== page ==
The Power of Internal CommunicationsJuly 14th 2015 Sally Ormond customer service, internal comms, internal communication, values and ethos
How do you tell your customers about your products and services and how they will make their lives better?
Probably through cracking web copy, brochures, emails, newsletter and that sort of thing.
Written well, they help you communicate your points clearly and succinctly.
So how do you make sure your employees understand your company values and what’s expected of them?
You OK? You’ve gone quiet.
Internal communication is often something that’s overlooked.
Perhaps companies don’t see it as worthy of investment because they believe it’s obvious what the company stands for and every employee knows that…don’t they?
If you haven’t told them how will they know?
OK, you may have handed over your employee handbook when they first started with you 5 years ago, but a lot has changed since then.
Poor communication leads to :
- Poor customer service
- Unhappy, unmotivated employees
- A high staff turnover rate
You don’t want any of those, so what can you do about it?
Getting your message across
To start with you don’t want to be patronising, you just want everyone to understand what’s expected of them.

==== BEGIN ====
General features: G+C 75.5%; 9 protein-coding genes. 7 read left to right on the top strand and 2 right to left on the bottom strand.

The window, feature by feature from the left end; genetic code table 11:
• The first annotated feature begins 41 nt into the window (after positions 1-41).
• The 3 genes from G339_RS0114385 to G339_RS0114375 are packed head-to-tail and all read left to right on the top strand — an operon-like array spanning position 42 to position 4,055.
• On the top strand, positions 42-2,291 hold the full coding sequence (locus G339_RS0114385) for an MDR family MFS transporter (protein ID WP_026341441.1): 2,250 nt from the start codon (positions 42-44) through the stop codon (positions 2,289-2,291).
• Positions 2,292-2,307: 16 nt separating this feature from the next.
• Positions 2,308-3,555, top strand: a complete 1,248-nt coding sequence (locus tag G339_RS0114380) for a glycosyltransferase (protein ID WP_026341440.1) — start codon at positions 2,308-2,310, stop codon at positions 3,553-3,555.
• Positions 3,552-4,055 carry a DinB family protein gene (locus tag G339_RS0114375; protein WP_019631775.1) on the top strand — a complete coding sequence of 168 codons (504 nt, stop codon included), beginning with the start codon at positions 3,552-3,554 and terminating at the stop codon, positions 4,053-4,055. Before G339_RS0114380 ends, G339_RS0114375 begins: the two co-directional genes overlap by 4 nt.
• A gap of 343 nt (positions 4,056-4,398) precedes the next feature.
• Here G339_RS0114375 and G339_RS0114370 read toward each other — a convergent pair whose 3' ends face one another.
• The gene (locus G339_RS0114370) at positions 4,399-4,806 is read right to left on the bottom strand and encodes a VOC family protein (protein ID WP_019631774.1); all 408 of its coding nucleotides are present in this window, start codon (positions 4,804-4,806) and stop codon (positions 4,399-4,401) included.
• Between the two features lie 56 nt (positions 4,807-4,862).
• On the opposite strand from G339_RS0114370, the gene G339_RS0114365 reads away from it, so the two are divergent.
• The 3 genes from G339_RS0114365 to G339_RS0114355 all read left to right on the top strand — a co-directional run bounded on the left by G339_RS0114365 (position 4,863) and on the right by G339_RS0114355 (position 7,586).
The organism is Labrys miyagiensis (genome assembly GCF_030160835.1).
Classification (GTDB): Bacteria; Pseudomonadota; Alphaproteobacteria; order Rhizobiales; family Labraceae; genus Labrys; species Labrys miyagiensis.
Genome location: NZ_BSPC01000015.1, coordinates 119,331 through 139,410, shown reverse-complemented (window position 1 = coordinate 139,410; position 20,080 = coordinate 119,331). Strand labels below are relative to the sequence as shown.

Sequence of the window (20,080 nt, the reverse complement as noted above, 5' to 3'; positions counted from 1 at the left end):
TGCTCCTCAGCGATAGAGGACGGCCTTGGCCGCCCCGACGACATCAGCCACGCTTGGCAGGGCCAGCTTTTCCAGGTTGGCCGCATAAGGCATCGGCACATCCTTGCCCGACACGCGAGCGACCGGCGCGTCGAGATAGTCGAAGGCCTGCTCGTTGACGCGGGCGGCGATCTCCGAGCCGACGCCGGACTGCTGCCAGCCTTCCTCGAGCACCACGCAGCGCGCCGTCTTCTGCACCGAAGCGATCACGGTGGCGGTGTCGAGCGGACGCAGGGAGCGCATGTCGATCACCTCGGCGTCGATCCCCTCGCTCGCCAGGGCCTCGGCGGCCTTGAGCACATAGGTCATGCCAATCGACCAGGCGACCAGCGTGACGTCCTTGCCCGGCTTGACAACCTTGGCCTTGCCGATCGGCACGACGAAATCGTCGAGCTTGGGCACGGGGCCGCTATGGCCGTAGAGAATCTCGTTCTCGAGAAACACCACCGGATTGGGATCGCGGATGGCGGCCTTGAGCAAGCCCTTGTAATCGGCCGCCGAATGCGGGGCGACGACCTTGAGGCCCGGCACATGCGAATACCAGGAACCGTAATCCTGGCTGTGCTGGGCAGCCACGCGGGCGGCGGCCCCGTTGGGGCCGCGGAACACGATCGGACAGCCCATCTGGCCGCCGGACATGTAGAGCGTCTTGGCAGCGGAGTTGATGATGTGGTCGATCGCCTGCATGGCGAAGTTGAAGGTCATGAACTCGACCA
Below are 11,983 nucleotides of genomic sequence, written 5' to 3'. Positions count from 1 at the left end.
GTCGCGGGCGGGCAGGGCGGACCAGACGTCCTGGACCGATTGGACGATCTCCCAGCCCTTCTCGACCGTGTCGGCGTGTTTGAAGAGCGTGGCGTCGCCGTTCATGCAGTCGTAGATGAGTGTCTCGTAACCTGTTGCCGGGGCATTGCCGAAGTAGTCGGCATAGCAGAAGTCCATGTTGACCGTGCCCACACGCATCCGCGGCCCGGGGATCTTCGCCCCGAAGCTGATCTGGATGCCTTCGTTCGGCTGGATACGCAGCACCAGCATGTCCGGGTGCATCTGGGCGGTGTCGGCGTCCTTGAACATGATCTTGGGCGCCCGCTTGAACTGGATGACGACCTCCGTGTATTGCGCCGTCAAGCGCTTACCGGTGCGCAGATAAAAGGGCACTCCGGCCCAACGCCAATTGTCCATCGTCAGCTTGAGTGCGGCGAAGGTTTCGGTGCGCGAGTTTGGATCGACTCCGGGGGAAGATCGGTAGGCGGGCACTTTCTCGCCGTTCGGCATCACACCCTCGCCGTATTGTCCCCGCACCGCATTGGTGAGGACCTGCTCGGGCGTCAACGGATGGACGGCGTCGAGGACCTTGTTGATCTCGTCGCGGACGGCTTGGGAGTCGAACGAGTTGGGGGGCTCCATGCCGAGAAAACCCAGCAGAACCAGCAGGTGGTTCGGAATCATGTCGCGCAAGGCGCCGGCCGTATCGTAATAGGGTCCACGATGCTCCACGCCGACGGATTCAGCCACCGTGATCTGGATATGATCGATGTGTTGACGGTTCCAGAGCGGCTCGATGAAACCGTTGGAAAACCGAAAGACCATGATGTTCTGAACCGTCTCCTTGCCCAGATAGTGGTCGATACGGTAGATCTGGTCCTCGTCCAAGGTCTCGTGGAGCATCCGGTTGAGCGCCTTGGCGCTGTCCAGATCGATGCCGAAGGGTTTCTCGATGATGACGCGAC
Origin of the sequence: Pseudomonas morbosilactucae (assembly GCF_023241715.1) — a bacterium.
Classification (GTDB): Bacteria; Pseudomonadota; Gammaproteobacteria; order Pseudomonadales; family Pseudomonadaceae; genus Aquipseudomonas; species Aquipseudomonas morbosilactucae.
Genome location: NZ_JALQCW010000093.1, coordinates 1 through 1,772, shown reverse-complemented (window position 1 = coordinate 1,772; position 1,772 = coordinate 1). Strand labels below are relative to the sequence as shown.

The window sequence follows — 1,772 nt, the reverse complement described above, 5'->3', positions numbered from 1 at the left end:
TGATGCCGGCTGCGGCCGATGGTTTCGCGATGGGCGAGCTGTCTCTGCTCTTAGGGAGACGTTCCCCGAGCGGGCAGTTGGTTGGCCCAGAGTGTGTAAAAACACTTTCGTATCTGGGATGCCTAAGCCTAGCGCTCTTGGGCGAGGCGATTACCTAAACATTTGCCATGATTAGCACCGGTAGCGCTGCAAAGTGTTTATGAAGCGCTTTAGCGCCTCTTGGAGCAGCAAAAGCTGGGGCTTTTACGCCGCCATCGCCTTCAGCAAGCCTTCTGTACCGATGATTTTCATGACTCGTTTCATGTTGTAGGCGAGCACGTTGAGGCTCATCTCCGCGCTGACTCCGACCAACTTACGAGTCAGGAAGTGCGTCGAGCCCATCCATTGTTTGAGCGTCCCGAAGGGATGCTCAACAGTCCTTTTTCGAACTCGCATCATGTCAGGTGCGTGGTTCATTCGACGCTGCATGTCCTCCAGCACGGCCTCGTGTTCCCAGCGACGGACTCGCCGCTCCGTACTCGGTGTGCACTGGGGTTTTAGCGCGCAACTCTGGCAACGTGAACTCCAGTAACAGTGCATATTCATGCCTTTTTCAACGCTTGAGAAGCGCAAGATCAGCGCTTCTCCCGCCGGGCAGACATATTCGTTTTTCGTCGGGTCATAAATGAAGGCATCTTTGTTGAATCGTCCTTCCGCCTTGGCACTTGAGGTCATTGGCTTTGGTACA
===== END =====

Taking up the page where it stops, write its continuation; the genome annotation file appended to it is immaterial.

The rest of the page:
An informative intranet or enterprise social solution will help with the transmission of information, and make your employees feel more connected and empowered.
After all, how many times have you worked in organisations where departments didn’t communicate with each other so no one knew what was happening?
My recent run in with BT illustrates this perfectly. After being given 4 conflicting stories as to why my broadband wasn’t working we finally discovered that BT had switched us off 4 days before Plusnet was due to take over. I was then told that they were very sorry and they would put me through to their technical department who would be able to switch our line back on.
Surprise, surprise when speaking to the techies they informed me they couldn’t do that and we’d just have to cope without connection.
See – poor internal communication leading to diabolical service and a very, very unhappy customer.
Ask someone who can
If writing in an engaging tone that follows brand guidelines is a bit daunting, get someone in who can help you.